Civil Rights and Protests

Race Riots

Who were the leading black women in the modern Civil Rights Movement?

Historically, black women have played pivotal roles in the critical battles for racial justice in this country. Their efforts predate the modern Civil Rights Movement and can be seen as far back as slave resistance in the antebellum South. Voices of women like Sojourner Truth (1797–1883), Maria Stewart (1803–1879), Sarah Parker Remond (1826–1894), and Sarah Mapps Douglass (1806–1882) were heard in their work as abolitionists, political writers, teachers, and orators.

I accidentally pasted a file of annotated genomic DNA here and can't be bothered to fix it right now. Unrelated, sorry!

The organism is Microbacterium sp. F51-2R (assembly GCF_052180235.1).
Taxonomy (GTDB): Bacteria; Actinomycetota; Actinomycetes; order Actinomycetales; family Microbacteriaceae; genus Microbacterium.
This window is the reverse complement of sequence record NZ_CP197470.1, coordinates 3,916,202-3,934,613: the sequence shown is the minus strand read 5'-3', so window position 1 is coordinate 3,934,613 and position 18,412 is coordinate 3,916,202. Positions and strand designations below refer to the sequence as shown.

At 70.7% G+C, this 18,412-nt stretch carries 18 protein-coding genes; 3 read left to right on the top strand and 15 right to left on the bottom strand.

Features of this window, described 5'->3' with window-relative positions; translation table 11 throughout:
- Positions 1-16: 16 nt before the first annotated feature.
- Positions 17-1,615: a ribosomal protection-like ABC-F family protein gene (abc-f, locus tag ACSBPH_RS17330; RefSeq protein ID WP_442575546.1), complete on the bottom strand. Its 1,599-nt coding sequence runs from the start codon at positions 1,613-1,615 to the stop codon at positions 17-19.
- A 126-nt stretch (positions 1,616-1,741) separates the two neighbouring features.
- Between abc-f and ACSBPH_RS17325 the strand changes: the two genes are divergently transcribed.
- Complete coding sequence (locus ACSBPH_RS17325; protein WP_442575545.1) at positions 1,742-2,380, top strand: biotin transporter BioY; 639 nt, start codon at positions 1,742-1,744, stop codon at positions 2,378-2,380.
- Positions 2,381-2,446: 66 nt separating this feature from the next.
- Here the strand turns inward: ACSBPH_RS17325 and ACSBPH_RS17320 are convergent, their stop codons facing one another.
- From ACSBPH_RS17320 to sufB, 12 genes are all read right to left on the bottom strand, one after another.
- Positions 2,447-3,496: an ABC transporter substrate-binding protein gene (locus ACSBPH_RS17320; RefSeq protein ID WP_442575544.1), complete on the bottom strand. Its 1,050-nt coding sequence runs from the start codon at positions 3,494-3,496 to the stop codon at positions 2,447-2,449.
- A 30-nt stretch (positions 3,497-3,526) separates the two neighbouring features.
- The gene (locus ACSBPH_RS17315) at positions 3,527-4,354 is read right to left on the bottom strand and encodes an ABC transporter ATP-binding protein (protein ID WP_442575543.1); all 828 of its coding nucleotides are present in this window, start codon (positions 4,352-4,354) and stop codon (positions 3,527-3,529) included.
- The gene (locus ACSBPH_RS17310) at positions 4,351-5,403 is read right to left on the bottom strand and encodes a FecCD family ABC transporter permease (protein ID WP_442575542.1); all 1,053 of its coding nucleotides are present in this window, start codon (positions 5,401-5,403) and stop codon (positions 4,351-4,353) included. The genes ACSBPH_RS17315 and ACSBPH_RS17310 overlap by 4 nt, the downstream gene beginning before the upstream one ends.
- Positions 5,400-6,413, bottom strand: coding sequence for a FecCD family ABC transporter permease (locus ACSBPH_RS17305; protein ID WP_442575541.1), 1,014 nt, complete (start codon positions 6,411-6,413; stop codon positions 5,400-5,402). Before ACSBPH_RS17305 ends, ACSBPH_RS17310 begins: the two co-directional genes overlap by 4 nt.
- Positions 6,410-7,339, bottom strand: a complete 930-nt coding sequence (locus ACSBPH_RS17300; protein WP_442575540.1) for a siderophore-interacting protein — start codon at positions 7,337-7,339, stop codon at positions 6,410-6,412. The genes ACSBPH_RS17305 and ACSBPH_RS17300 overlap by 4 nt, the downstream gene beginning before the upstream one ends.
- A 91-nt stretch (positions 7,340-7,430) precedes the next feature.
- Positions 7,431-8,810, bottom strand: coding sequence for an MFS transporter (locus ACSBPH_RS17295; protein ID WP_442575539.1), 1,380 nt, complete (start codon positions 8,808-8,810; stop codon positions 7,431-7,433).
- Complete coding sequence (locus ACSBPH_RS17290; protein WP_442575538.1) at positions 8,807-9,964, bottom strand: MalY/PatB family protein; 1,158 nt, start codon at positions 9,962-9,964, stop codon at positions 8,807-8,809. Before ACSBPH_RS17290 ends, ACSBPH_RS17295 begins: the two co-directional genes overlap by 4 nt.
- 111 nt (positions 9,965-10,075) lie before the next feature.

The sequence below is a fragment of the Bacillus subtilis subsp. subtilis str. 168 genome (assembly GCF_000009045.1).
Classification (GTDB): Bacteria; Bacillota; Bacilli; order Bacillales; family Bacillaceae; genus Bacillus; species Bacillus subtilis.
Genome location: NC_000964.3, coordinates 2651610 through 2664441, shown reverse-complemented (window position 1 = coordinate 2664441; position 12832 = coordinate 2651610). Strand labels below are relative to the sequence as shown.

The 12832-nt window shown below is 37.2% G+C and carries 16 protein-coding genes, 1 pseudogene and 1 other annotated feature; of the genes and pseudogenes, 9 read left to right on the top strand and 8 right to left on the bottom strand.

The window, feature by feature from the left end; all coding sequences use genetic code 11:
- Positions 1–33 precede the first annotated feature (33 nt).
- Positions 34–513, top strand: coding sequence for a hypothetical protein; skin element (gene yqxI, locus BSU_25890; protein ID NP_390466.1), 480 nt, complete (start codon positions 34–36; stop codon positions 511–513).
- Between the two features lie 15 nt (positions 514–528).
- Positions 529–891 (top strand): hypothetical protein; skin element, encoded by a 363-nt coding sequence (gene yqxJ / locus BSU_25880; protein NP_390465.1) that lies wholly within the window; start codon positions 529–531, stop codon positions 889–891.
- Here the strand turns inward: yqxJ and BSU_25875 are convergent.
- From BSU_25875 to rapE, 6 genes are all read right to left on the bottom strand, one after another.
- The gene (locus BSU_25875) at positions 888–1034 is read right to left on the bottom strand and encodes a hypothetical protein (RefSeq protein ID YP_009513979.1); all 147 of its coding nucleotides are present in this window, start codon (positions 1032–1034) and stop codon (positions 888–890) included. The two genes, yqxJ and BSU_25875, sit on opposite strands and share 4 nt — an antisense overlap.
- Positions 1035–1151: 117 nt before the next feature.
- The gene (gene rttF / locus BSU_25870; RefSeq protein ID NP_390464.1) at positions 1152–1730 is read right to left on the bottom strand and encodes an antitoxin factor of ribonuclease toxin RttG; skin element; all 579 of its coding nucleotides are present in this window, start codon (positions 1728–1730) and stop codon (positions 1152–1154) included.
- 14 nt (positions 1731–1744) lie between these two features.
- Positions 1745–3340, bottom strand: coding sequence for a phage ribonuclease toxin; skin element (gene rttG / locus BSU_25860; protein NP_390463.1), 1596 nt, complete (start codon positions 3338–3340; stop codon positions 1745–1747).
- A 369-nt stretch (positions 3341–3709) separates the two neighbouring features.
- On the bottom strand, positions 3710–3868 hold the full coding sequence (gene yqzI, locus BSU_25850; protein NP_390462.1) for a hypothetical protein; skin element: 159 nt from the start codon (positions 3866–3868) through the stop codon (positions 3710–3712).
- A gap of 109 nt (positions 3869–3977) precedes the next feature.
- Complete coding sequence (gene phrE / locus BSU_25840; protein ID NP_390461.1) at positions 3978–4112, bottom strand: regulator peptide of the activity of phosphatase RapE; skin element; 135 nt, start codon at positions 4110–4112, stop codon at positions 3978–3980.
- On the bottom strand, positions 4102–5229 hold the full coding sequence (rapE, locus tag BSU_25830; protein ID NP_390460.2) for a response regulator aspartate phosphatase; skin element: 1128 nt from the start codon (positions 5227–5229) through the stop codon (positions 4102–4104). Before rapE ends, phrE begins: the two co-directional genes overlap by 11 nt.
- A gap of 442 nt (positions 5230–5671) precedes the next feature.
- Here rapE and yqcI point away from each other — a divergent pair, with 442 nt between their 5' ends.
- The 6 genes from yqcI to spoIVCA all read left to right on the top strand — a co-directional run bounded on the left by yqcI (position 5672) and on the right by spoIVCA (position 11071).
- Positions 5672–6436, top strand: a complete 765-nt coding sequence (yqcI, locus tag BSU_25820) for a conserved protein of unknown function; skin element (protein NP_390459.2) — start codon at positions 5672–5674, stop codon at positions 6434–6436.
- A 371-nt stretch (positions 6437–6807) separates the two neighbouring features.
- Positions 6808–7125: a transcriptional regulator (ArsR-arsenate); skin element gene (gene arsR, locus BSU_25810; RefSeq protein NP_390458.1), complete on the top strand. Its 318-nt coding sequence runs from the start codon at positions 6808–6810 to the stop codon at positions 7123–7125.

Many black women were icons in the movement, whether or not their voices reached national audiences. Such women included Gloria Blackwell (1927–2010), a fearless warrior in the fight to desegregate Orangeburg, South Carolina, schools; and Clara Luper (c. 1923–2011), who staged one of the first publicized sit-ins in downtown Oklahoma City. Voices of women in the modern movement include trailblazing women like Pauli Murray (1910–1985), Modjeska Simkins (1899-1992 ), Septima Clark (1898–1987), Rosa Parks (1913–2005), NAACP lawyer Constance Baker Motley (1921–2005), Jo Ann Gibson Robinson (1912–1992), journalist Daisy Lee Gaston Bates (1914–1999), SNCC worker Ruby Doris Smith Robinson (1942–1967), sit-in leader Diane Nash (1938–), Fannie Lou Hamer (1917–1977), a founder of the Student Nonviolent Coordinating Committee (SNCC) and community organizer Ella Baker (1903–1986), and Gloria Richardson (1922–), leader of the Cambridge (Maryland) Movement.



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